U.S. Opens Doors to Falun Gong Refugees
Woman Tortured in China, Settles in U.S. as UN Refugee
WASHINGTON DC (FDI) – With assistance and support from the U.S. State Department, Members of Congress and several NGOs, Ms. Weixun Li arrived in the U.S. last week as a UN refugee. Li had fled China where she had been tortured to the brink of death.
Li’s case marks the first Falun Gong practitioner without family or other ties to the U.S. granted permission to stay in the U.S. as a UN refugee, and will open the doors for others who are violently persecuted in their homeland simply because they practice the traditional meditation discipline of Falun Gong.
“We are grateful to the U.S. government that this channel is being opened to people who face brutal persecution in China because they practice Falun Gong,” said Dr. Larry Liu, a representative of the Falun Dafa [Gong] Association in Washington DC. “The United States has always been a world leader in human rights protection, and this action is yet another example of its leadership in this area.”
Human Rights workers in New York and Members of Congress in Washington had previously expressed concern over difficulty practitioners of Falun Gong may face gaining official refugee status with the UN since China, ironically, sits on the Executive Committee of the United Nations High Commissioner for Refugees.
In a letter to the U.S. State Department dated July 27, 2005 concerning Li’s case, Congressman F. James Sensenbrenner (R-WI), Chairman of the Congressional Committee of the Judiciary, wrote: “The State Department has recognized religious persecution of Falun Gong both in the Country Report Human Rights Practices for China and the Annual Report on International Religious Freedom for China every year since mass persecution began in July of 1999.” Congressman Sensenbrenner continued, “As such, I believe it is important that the State Department carefully examine the refugee claims of Falun Gong practitioners for refugee processing.”
The relevant U.S. Government agencies did exactly that, making way for Li to arrive in Washington DC last week as an official UN refugee with the hope of rebuilding her life that had been shattered by the Chinese Communist Party.
“Our Schindler” Gives Weixun Li Chance at Freedom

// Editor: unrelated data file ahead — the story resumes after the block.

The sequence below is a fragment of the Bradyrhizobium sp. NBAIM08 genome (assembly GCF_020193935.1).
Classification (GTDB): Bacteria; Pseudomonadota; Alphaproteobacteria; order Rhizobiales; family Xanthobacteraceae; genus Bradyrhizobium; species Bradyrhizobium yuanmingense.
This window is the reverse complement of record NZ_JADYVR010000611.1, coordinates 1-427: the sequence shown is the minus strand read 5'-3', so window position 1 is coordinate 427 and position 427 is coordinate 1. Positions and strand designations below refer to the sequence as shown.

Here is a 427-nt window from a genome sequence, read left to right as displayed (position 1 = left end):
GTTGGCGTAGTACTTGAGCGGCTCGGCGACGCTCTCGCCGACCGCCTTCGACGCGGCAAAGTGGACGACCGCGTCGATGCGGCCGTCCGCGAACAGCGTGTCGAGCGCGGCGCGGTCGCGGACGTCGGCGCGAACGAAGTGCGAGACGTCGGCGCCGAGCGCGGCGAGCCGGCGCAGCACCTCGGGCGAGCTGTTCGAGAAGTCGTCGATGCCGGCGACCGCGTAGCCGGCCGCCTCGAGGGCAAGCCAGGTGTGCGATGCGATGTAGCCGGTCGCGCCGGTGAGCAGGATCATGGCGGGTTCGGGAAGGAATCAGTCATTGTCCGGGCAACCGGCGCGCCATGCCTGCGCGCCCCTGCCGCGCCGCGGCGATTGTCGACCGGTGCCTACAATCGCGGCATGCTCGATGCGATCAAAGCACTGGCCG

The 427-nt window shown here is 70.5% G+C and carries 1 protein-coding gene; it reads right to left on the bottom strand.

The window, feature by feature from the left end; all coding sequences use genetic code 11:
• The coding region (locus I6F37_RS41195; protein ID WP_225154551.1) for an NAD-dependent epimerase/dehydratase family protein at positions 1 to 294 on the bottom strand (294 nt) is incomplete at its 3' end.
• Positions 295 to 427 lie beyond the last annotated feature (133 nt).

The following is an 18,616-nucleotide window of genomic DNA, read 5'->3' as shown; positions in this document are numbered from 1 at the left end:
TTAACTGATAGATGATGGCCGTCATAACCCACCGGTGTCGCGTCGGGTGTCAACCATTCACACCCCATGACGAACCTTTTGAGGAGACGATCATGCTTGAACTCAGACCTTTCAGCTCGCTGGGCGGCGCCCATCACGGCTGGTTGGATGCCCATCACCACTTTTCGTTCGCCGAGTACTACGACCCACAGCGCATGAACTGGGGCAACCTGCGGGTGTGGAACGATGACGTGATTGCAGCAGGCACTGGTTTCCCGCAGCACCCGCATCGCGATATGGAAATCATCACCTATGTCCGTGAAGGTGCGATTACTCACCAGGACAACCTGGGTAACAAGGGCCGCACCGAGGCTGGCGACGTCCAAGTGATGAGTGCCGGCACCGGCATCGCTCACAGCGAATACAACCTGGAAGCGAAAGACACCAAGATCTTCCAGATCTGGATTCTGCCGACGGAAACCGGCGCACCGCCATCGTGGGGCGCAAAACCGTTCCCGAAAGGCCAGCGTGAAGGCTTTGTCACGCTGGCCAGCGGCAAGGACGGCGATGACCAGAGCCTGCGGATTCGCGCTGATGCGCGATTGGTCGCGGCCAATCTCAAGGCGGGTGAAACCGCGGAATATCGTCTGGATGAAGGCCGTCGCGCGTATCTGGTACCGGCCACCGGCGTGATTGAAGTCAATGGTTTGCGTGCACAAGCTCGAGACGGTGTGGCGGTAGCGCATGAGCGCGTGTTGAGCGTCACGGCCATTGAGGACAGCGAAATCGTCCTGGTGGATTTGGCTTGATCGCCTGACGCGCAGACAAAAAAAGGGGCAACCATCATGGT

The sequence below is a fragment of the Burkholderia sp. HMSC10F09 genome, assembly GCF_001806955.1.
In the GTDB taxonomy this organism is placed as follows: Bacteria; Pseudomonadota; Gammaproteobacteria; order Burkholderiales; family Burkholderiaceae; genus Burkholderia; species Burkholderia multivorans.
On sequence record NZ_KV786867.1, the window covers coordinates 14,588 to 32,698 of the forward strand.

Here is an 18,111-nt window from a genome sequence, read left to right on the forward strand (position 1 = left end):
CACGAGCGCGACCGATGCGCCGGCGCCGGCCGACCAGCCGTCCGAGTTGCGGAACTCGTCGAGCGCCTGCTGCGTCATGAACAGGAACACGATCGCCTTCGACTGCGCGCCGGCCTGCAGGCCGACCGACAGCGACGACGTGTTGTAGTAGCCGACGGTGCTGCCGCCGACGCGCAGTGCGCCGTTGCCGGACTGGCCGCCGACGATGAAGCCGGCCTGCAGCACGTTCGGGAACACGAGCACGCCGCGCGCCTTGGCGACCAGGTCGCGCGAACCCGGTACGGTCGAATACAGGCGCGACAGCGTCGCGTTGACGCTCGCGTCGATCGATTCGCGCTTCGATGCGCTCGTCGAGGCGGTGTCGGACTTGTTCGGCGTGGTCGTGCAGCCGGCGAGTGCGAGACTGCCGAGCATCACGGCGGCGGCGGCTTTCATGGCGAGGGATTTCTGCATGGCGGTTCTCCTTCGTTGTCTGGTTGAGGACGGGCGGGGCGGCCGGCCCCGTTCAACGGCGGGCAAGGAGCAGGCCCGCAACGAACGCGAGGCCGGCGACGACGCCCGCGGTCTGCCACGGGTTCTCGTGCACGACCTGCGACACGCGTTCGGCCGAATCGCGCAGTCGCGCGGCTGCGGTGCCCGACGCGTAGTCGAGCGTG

Like millions of others throughout China, as a Falun Gong practitioner Li was harassed by police who often use arbitrary detention, extortion and torture to force Chinese citizens to give up their practice of Falun Gong. Police are given orders by leaders of the Central Government in Beijing to use “any means necessary” to force citizens to give up Falun Gong.
In early January 2002, Li was abducted by police and tortured to the point where she was unable to move her limbs, talk or eat. After repeated pleadings from her family, Li was eventually hospitalized. Despite being monitored by four police during her hospitalization, she was able to escape.
Soon after, her elder brother was able to secure safe passage for Li and several other Falun Gong practitioners to Thailand where she applied for refugee status. For his heroic efforts, Li’s elder was picked up by police and sentenced to prison for 8 years where he remains today.
Li and those her brother helped escape refer to him as “Our Schindler” in reference to Oscar Schindler who saved hundreds of Jews from death in Nazi concentration camps.
Hunted in Their Homeland
On September 23, Li met with several officials at the U.S. State Department and Members of Congress to thank them for their support in giving her “a new life” in the U.S. She also encouraged them to extend the same assistance to others who continue to face persecution in China.
Describing her ordeal to U.S. officials, Li said she personally witnessed many Falun Gong practitioners being tortured by Chinese authorities.
Calling Hu Jintao’s recent speech before the UN about “building a harmonious society” a “farce,” Li described how countless Falun Gong practitioners throughout China are hunted by police and often must flee their homes to avoid being abducted and tortured.
Without the ability to return home or go to work, they are forced to find alternative means for securing food, shelter and other basic necessities. Most wind up in very basic accommodations unknown to police, with often a dozen or more sharing the floor of one room to sleep and live.
“It’s eerily reminiscent of what I have heard about the underground network that protected Jewish people in Nazi-occupied Warsaw,” says Dr. Liu. “You have a group of people that are targeted with extreme brutality simply because of their faith, and so fellow Falun Gong practitioners and other people of conscience find a way to get by, often hiding in the homes of friends or abandoned areas where the police wouldn’t know to look.”
“Sadly, this is the real state of China’s so-called ‘peaceful rise’ under the Communist regime,” says Dr. Liu.
For detailed reports of Falun Gong-related cases brought before the United Nation’s High Commissioner for Human Rights, Refugees and other UN organs, visit: http://www.flghrwg.net/
For interviews with Ms. Li or more information, contact: Tao Wang 202-422-8133